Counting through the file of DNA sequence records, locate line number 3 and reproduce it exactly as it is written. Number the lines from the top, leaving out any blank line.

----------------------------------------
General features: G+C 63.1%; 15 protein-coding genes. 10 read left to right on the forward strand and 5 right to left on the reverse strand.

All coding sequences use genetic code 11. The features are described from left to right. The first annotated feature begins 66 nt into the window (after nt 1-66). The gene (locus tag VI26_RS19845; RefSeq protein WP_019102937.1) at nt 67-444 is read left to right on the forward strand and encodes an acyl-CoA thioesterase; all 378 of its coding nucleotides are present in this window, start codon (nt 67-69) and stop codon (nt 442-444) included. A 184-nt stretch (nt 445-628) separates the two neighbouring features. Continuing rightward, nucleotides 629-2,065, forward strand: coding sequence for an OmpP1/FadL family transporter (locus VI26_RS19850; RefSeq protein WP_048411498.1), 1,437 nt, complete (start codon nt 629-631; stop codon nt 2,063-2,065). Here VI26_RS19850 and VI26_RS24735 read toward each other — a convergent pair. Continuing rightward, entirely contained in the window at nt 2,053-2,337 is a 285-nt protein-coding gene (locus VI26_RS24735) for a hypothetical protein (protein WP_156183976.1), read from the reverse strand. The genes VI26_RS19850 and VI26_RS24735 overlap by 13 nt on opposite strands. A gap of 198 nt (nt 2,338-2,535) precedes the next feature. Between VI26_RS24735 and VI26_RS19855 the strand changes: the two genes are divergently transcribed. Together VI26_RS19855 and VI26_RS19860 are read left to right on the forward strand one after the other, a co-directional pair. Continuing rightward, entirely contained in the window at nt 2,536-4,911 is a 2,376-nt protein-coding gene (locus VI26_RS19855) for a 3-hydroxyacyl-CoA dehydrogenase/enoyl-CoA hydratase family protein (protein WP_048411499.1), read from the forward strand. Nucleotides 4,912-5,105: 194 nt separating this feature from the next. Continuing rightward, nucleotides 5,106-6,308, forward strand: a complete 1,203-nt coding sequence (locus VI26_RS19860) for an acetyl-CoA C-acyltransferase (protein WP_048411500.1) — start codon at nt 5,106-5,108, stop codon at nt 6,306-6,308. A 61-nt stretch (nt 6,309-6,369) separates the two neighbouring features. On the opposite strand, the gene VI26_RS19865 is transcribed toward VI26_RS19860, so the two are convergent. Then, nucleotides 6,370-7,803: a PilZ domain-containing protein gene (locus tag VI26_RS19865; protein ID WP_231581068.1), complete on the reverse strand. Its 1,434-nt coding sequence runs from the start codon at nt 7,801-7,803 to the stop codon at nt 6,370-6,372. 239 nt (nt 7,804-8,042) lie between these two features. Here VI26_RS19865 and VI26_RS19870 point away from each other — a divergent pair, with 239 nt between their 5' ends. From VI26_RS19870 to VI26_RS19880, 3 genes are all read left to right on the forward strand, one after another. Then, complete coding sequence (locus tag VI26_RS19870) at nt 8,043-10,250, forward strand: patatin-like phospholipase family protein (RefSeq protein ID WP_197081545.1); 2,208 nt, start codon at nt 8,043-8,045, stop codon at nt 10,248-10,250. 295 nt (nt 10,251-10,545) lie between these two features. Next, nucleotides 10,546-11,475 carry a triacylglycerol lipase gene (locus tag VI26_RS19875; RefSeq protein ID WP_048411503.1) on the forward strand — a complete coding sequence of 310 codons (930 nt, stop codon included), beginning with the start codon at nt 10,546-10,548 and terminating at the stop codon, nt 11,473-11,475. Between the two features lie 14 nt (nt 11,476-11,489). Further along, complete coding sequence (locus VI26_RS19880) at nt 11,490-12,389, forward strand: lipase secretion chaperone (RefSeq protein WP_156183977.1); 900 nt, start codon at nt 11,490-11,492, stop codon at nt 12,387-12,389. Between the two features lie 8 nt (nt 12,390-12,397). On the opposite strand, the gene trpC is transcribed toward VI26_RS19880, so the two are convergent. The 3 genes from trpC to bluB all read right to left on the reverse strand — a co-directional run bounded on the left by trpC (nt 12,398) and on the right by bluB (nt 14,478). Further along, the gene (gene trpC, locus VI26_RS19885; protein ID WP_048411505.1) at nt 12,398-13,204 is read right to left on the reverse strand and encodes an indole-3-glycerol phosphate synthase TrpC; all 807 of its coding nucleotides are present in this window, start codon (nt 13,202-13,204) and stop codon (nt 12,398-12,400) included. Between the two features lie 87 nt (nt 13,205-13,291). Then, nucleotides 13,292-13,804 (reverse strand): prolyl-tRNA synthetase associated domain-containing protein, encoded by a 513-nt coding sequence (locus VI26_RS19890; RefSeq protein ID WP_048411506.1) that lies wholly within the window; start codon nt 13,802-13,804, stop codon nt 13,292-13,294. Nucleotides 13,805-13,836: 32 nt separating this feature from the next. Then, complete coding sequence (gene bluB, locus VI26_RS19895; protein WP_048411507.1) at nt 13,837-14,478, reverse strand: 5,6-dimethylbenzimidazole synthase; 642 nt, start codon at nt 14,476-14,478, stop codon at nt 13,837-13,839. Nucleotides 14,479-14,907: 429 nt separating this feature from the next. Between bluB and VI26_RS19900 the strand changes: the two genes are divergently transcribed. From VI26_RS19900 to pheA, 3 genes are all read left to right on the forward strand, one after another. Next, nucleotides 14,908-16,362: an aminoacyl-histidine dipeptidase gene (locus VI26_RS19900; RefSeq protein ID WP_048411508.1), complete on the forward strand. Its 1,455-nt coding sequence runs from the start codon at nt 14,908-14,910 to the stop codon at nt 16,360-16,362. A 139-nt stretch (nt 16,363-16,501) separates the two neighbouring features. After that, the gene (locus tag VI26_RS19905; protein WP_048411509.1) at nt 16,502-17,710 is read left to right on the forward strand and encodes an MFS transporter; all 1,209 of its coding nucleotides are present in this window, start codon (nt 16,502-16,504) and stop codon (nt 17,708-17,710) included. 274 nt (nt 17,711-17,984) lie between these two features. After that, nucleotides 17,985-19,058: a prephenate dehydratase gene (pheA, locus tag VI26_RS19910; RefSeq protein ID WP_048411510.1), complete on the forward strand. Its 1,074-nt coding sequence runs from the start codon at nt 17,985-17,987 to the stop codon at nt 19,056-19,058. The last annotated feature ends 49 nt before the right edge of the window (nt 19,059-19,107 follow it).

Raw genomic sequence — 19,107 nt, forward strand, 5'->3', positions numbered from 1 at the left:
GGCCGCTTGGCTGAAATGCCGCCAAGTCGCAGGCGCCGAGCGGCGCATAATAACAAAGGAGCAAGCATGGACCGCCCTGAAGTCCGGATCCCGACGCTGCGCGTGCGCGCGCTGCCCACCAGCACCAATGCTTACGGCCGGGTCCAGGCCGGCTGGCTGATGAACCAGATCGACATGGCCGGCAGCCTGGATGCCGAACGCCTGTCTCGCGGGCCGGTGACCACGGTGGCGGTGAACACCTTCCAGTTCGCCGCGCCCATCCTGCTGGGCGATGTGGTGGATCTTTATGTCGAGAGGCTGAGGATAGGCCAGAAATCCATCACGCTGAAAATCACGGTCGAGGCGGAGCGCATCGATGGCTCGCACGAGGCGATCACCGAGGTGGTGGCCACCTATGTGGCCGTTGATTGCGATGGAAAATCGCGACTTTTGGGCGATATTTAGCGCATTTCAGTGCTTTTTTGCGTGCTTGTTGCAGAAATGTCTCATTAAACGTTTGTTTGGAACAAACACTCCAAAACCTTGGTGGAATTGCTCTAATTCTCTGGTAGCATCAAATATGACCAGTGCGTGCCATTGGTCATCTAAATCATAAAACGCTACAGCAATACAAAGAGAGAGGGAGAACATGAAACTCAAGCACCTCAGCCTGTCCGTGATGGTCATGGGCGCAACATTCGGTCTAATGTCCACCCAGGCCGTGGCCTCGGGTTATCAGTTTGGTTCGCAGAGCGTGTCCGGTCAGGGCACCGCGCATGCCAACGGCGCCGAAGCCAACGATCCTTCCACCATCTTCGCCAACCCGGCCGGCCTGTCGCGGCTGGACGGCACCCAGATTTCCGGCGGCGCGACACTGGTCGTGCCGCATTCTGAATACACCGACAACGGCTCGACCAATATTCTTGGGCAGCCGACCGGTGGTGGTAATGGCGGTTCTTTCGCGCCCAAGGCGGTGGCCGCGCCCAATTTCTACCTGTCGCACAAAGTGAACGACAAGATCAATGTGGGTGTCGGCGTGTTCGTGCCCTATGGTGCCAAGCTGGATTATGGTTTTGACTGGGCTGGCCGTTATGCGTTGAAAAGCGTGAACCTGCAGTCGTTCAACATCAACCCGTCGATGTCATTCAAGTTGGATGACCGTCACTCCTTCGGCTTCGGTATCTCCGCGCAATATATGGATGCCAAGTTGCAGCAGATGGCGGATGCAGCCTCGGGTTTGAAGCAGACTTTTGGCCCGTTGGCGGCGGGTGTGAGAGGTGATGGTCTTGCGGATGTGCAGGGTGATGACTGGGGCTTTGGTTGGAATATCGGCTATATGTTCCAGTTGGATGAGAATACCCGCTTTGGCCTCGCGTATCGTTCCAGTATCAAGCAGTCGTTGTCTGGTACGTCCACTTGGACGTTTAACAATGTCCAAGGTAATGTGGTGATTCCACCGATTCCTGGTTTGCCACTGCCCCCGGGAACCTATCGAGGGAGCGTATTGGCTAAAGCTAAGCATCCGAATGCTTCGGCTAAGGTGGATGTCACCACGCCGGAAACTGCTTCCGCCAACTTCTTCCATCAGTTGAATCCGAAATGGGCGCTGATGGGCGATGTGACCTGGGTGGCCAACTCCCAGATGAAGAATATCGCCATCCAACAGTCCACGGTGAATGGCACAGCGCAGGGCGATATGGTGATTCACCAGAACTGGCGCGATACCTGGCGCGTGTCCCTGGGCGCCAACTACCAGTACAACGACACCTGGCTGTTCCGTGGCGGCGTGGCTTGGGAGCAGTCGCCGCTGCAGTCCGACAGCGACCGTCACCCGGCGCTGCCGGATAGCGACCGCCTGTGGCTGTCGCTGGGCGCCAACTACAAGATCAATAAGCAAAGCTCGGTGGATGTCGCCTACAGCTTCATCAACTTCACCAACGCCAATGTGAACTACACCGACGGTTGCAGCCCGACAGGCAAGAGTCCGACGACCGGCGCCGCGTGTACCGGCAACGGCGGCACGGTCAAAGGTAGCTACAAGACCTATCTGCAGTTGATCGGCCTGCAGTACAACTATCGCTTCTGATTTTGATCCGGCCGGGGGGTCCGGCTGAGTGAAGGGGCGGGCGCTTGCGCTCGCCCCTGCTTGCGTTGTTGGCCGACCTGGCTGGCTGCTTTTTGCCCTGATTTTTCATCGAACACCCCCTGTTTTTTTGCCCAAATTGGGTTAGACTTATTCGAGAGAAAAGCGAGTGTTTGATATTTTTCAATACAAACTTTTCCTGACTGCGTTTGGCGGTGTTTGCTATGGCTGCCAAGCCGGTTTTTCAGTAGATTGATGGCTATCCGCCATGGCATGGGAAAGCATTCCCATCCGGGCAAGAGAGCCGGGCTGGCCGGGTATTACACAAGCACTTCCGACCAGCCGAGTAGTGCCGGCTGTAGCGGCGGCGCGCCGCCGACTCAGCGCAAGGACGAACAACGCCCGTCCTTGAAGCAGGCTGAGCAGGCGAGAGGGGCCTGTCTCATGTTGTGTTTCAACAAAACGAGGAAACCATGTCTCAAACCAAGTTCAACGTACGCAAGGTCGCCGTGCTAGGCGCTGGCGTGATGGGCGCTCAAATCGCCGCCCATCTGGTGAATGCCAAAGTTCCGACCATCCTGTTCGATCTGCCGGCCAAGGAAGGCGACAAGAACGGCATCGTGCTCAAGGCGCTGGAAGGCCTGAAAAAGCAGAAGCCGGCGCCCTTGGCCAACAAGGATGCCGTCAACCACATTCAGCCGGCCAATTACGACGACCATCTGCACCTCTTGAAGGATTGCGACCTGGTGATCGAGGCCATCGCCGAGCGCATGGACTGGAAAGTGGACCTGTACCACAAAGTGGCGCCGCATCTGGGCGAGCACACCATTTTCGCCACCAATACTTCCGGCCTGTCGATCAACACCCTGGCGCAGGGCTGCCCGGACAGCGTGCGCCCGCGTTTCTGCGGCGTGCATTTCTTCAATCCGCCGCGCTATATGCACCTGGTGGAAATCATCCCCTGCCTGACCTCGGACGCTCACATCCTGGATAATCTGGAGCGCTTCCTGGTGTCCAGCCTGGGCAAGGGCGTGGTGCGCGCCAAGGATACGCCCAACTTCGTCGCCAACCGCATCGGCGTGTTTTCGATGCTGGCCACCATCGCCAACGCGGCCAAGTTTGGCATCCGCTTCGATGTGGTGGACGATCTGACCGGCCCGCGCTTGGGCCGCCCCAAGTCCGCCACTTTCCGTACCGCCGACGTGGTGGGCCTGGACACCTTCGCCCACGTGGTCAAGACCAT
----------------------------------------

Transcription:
Raw genomic sequence — 19,107 nt, forward strand, 5'->3', positions numbered from 1 at the left: